Knife Sharpening / Re: Dr. Vadim Kraichuk
January 25, 2023, 04:10:58 PM
Well stated, Wim.

"Don't know what deviation Tormek's Anglemaster has.

What deviation do you think is acceptable on a tool like this to use it?"

It is important to remember the function of any measuring tool and its practical deviation. Even a world class precision toolmaker like Starrett makes tools of different deviations for different requirements. Even Starrett's basic protractor type tools for measuring angles are reasonably accurate. The hash marks on its measuring tools are "engine cut" with sharp v shapes, rather than photo etched. Its more accurate protractors have more precise verniers and measure to five minutes or arc. (60 minutes of arc equal one degree) This level of accuracy is adequate for most tool and die work. An anglemaster of this accuracy might cost several hundred dollars.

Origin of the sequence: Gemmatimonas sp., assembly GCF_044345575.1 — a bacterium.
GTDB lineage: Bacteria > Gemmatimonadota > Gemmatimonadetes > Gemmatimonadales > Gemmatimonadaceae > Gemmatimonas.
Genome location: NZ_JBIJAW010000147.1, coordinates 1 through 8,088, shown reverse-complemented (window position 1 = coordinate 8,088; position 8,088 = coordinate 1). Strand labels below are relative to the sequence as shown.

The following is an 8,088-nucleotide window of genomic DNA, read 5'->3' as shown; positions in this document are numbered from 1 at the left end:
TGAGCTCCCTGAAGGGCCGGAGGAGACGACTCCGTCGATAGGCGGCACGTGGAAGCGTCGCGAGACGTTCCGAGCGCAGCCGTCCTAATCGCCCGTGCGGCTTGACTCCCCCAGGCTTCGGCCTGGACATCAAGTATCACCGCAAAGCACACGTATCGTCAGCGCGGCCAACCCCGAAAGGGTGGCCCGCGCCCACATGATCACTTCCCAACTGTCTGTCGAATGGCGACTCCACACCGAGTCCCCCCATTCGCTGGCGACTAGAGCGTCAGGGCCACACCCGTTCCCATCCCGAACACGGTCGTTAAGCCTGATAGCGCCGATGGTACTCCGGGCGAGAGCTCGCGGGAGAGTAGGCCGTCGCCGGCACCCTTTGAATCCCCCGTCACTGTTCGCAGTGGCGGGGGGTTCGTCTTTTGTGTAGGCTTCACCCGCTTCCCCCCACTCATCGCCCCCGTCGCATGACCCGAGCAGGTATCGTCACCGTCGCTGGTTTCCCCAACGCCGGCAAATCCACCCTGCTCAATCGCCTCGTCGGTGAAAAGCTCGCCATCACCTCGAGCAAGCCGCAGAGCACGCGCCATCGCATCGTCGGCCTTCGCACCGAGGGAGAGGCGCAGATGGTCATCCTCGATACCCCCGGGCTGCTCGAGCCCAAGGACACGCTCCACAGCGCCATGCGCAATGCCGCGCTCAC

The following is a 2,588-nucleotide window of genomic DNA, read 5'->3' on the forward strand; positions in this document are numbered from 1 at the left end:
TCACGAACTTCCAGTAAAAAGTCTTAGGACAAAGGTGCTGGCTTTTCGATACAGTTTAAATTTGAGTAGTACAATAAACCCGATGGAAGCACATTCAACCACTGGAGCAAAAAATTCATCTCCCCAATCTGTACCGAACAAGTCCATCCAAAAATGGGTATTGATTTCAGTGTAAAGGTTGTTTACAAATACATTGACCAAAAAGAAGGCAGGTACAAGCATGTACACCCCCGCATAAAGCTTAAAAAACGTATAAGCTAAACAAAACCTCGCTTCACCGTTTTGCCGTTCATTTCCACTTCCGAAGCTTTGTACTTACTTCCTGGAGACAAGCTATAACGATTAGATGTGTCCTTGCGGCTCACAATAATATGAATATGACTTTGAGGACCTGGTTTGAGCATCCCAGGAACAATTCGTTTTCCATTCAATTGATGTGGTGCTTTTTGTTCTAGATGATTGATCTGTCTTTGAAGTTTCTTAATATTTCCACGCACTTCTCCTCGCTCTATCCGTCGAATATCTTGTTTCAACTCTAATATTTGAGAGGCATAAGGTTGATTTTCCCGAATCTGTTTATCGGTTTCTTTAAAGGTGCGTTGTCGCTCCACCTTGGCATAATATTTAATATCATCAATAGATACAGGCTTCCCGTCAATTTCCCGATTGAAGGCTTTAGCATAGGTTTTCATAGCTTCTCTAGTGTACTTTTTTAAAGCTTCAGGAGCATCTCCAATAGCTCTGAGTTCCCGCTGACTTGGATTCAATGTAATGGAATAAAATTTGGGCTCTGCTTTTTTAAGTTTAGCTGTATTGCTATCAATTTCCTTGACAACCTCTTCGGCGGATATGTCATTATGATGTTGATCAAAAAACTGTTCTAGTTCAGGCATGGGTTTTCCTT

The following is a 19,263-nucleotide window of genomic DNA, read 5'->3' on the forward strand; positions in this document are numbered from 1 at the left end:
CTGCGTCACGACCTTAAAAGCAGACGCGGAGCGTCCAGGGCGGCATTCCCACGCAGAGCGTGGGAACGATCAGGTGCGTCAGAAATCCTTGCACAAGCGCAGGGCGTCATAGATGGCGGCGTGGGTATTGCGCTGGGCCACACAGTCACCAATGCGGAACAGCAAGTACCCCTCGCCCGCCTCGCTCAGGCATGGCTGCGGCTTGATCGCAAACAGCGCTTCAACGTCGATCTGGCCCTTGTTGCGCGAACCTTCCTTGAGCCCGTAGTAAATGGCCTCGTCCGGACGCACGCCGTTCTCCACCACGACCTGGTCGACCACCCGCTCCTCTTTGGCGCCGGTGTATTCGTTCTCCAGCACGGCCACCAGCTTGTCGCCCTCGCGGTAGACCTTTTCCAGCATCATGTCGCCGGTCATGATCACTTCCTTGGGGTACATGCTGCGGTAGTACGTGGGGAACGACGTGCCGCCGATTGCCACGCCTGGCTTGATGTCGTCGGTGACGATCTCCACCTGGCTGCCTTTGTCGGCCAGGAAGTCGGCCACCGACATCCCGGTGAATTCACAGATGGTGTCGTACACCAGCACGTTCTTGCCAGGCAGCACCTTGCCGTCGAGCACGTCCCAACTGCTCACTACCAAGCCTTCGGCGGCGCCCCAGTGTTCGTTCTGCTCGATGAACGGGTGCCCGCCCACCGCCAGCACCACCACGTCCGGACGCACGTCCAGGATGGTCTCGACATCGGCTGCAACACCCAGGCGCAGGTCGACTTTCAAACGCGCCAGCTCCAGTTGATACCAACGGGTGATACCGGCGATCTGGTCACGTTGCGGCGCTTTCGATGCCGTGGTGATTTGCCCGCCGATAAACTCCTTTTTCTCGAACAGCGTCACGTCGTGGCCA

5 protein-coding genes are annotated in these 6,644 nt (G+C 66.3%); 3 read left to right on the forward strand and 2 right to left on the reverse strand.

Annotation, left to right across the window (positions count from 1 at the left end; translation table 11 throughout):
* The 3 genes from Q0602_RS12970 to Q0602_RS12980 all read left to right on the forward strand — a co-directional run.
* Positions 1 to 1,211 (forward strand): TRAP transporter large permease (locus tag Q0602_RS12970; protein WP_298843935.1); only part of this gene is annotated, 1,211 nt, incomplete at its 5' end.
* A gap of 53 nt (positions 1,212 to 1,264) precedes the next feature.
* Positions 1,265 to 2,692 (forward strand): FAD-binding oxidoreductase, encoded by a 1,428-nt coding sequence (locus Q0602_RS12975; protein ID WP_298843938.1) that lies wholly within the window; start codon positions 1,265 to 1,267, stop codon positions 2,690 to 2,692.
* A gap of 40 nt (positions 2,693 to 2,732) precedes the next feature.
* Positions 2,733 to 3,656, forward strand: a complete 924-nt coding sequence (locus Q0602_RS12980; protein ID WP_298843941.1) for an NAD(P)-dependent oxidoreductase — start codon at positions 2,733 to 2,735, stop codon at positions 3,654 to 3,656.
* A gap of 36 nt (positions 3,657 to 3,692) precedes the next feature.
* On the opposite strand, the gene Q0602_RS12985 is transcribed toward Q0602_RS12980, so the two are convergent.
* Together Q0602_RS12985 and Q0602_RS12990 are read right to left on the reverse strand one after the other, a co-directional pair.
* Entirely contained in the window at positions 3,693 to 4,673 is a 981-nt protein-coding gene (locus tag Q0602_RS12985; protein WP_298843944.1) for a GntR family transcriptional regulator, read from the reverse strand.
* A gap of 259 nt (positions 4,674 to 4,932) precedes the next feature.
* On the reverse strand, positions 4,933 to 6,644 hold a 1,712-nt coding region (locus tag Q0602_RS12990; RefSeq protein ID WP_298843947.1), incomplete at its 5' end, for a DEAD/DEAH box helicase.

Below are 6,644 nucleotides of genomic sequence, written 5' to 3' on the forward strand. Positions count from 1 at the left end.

For laboratory work, precision angle gage blocks are necessary. At this level, these gages are generally shipped to the National Bureau of Standards periodically for inspection and be priced accordingly.

The Anglemaster, like all measuring tools, is a balance between adequate precision and reasonable cost.

I have happily used Dutchman's tables since he first posted them in 2013. They are still my "go to" reference, although I sometimes use and like CB's Calcapp.

The real advances in knife sharpening are coming in honing, deburring. I don't see any real benefit in ultra precise bevel angle setting. I see real benefits in more thorough deburring.